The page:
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Nurses’ Strength and Responsibilities: Parting Words from ONA’s Former Executive Director Susan King

In 1971, I joined the nursing profession and the Oregon Nurses Association (ONA). During one of my final classes in the University of Oregon’s BSN program, a representative of ONA came and talked with us about the work ONA was doing on behalf of nurses and nursing and our role in that work. I learned early that in order to accomplish big goals, nurses—just like other groups in history—must work collectively on problems and issues. That presentation hit home with me and was the beginning of my activism in my clinical practice and in ONA.

Over these last 46 years I have seen nursing’s influence grow. We have made great progress when we pull together and focus on what will strengthen our profession and benefit the patients we serve.

And that brings me to the main point I want to make as I leave the executive director position at ONA. Our organization does not exist for itself. We have a responsibility to our patients and communities to act ethically on their behalf. We have a responsibility to use our strength and our programs to make our profession better and make the lives of our patients better as well. We have a responsibility to our Code of Ethics as the guiding principles of our work.

While I am very proud of ONA’s programs, each of them is a tool or a means to an end. While achieving a major victory in Salem is certainly gratifying and represents the skillful use of our knowledge, reputation and numbers, it is the effect of that legislation that must be celebrated. A strong collective bargaining agreement is important if it supports a strong workforce of high quality nurses. And practice standards and education must drive us to greater knowledge and performance. The use of these tools is why ONA exists. Because we are a profession which is authorized by law and guided by a code of conduct.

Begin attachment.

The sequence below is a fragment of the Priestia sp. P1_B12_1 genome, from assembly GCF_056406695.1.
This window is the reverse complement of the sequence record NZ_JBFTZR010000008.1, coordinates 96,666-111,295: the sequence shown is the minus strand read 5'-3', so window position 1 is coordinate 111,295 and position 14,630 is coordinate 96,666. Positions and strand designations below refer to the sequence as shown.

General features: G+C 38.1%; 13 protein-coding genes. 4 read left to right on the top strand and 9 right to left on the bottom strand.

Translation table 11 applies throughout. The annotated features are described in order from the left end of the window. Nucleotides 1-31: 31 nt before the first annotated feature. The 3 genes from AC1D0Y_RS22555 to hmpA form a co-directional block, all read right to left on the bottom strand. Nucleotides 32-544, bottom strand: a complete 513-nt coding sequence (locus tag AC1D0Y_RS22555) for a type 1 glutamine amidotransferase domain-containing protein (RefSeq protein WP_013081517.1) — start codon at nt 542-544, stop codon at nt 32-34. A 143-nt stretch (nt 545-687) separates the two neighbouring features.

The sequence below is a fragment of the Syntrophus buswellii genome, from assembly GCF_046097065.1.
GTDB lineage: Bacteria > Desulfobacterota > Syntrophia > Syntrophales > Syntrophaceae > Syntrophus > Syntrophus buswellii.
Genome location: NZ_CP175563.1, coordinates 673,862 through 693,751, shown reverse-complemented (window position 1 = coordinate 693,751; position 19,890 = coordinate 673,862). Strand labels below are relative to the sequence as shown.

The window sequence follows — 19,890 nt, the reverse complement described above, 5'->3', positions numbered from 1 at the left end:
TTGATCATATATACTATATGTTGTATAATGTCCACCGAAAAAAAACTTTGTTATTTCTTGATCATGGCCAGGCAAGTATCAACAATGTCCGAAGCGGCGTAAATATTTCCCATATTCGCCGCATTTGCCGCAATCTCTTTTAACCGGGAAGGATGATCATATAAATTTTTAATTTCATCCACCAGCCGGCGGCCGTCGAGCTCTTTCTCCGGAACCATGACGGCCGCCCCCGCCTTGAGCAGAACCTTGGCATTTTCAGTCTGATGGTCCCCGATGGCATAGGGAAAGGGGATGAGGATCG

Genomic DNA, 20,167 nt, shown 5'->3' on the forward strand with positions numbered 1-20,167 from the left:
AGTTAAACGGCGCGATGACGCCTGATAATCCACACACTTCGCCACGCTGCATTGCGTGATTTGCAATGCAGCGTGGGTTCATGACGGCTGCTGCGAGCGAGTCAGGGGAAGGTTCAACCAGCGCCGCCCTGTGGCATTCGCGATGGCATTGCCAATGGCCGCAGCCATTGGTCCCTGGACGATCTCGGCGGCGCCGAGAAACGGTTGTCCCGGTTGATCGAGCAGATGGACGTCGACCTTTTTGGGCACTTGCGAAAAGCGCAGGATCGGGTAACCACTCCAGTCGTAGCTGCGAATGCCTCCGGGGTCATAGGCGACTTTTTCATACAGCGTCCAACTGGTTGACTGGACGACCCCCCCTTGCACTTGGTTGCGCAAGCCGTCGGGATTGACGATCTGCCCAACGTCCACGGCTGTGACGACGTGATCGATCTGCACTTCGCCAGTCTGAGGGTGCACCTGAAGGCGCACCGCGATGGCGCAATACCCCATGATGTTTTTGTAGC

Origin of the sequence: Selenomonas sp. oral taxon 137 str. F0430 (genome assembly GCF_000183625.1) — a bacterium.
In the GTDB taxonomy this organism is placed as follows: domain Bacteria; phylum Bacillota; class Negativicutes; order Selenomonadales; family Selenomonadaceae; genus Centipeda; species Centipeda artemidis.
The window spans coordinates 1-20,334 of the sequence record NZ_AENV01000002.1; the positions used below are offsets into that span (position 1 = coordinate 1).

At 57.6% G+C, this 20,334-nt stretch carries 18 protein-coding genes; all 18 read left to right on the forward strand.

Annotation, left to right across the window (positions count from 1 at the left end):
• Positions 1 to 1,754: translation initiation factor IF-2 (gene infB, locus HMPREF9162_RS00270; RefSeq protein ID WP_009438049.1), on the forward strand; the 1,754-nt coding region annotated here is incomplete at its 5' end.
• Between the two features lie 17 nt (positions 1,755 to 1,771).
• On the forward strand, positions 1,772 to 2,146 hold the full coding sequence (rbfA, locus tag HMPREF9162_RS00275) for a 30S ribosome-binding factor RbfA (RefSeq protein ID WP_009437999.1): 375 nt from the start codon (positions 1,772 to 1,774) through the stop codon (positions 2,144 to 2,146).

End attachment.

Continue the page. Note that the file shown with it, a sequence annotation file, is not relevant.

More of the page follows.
It has been my privilege to be your partner in building a strong organization over these last 28 years. Thank you is hardly sufficient to express my feelings about the wonderful opportunity I have had and the great colleagues that you have been, but thank you, I am grateful for you and for the work we’ve done together.

Sincerely,

Susan King, RN, MS, CEN, FAAN

 

Susan King, RN, MS, CEN, FAAN retired as ONA’s executive director in August 2017. She is succeeded by Martin Taylor.

In 2015, ONA established the Susan E. King Emerging Leader in Nursing Practice award to honor Susan and her achievements. Click here to learn more about Susan and nominate an emerging nurse leader for this year’s award.

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